|Project Name||Interloop by Chris Fox||Posted in||Installation, Sculpture||Location||
Wynyard Station, Sydney
Entering Sydney's Wynyard Station via the York Street escalators, commuters are confronted by a surreal sight: a pair of looping, accordion-shaped stairways floating above them. This is Interloop, a public sculpture by Australian conceptual artist Chris Fox, commissioned by Transport for New South Wales as part of the station’s overhaul. Made out of the wooden treads of the old escalators that have been serving the station since 1932, the suspended, large-scale installation is a marvel of engineering and ingenuity, a dynamic distillation of countless journeys, both past and future.
Weighing over five tons and measuring over fifty meters in length, the sculpture weaves together 244 timber treads that belonged to the old escalators, recently decommissioned after 80 years of service in favour of new metal models, in two twisting, jagged ribbons that wrap around each other above the station's underground concourse. Anchored by four combs salvaged from the original mechanism and fixed to the ceiling above the bottom of the station's four newly installed escalators, the sculpture notionally picks up where the latter terminate. Resembling an infinity symbol folded in two, the looping structure is a reminder of the countless loops the escalators performed and the myriad commuters they served in their decades-long history.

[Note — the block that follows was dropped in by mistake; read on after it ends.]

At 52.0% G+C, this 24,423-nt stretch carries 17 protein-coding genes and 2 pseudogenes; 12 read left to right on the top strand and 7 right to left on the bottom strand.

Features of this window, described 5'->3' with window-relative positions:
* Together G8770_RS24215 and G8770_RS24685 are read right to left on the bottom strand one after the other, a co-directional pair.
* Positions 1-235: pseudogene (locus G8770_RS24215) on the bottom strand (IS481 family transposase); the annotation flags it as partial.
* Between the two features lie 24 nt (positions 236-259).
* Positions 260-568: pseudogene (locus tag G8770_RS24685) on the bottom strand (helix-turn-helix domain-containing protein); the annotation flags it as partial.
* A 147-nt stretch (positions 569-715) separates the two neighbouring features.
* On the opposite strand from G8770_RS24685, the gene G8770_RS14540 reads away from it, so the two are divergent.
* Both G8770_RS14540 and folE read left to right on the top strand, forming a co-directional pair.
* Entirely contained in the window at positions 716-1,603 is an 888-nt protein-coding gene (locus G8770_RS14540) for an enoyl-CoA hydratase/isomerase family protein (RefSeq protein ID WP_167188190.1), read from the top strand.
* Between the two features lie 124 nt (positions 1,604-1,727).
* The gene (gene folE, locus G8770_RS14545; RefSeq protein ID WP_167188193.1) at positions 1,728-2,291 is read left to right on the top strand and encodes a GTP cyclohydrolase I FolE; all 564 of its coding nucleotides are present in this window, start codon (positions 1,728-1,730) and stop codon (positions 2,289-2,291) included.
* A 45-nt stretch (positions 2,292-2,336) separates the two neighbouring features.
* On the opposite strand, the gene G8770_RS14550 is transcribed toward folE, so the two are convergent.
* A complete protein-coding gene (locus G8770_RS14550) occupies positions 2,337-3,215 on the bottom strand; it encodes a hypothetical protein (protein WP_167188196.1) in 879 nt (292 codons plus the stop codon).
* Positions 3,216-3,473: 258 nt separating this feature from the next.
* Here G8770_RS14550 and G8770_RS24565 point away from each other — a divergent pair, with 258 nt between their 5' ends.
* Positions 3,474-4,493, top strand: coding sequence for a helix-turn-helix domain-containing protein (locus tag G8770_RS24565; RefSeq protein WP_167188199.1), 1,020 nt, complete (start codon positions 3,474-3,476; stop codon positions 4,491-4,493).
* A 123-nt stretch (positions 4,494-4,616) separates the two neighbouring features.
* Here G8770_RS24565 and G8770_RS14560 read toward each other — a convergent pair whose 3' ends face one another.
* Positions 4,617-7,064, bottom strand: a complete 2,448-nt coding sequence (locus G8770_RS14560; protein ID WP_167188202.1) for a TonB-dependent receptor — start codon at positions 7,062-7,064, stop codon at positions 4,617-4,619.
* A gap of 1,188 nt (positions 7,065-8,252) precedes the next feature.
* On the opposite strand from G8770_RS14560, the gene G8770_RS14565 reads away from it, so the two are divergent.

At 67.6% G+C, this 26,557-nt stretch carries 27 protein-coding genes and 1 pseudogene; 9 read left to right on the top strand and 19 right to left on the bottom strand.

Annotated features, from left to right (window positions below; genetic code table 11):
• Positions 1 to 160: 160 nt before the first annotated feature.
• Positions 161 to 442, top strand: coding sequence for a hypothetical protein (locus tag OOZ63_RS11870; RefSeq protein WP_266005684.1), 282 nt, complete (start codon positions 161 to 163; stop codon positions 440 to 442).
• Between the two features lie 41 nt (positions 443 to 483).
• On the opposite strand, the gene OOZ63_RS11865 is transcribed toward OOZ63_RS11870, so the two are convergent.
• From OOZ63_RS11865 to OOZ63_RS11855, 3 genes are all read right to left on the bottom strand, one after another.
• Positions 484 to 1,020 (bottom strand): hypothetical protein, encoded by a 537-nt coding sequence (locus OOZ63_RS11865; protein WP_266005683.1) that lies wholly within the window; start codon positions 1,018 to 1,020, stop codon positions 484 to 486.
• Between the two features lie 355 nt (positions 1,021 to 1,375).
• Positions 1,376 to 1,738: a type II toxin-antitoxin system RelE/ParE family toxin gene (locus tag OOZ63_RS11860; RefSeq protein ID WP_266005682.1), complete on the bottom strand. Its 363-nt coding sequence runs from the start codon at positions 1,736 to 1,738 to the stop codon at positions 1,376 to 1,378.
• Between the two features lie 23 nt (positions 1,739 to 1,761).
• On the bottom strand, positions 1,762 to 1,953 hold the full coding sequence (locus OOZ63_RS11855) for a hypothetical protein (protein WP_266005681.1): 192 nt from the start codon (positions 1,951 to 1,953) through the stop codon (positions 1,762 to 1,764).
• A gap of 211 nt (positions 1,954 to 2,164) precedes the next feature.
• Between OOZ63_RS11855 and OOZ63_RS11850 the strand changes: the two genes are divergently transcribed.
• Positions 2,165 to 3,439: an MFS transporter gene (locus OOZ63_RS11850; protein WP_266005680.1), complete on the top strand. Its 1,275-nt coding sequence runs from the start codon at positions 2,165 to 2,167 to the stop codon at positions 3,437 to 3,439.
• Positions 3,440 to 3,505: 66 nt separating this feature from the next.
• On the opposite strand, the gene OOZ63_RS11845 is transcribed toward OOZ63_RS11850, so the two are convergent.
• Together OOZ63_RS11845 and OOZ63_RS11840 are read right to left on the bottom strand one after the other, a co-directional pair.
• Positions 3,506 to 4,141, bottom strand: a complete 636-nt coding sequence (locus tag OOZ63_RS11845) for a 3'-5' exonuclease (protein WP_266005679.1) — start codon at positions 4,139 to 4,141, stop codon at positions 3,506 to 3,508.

Chris Fox ‘Interloop’ 2017 | Video by David Varga.
It took about six months to come up with a design that both served the artist's concept and conformed to the site's constraints, and about twelve weeks to fabricate it. One of the most challenging aspects of this process was to rethink the sculpture's structural design when three months prior to the scheduled installation, the team was informed that instead of two weeks they had a mere weekend to get the sculpture installed. To facilitate such a speedy installation the design was reconfigured into 16 prefabricated pieces that were then bolted together on site.
The inspiration for the project, according to Fox, is the pause people experience in their journey while travelling on the escalators; it is a mobile rather than a temporal pause of course but that is what makes it exceptional. Although the same can be said of a train journey, it's not the same as the enclosure of the cabin diminishes the core experience of moving through space - it’s the train that is moving rather than you after all. This is not the case when travelling on escalators, where you experience firsthand the incongruity of moving up or down through space without actually moving which in this case is a riveting sensation that Fox's airborne sculpture vividly portrays though its gravity-defying, twisting acrobatics.
With a background in both art and architecture, Fox’s intention to interrogate the conceptual and material boundaries between these two practices seems pertinent. But more than that, by focusing on the station's heritage escalators, a crucial component of the city's transportation development and urban planning, he is also referencing all the crisscrossing journeys through the station's history while paying tribute to its glorious past.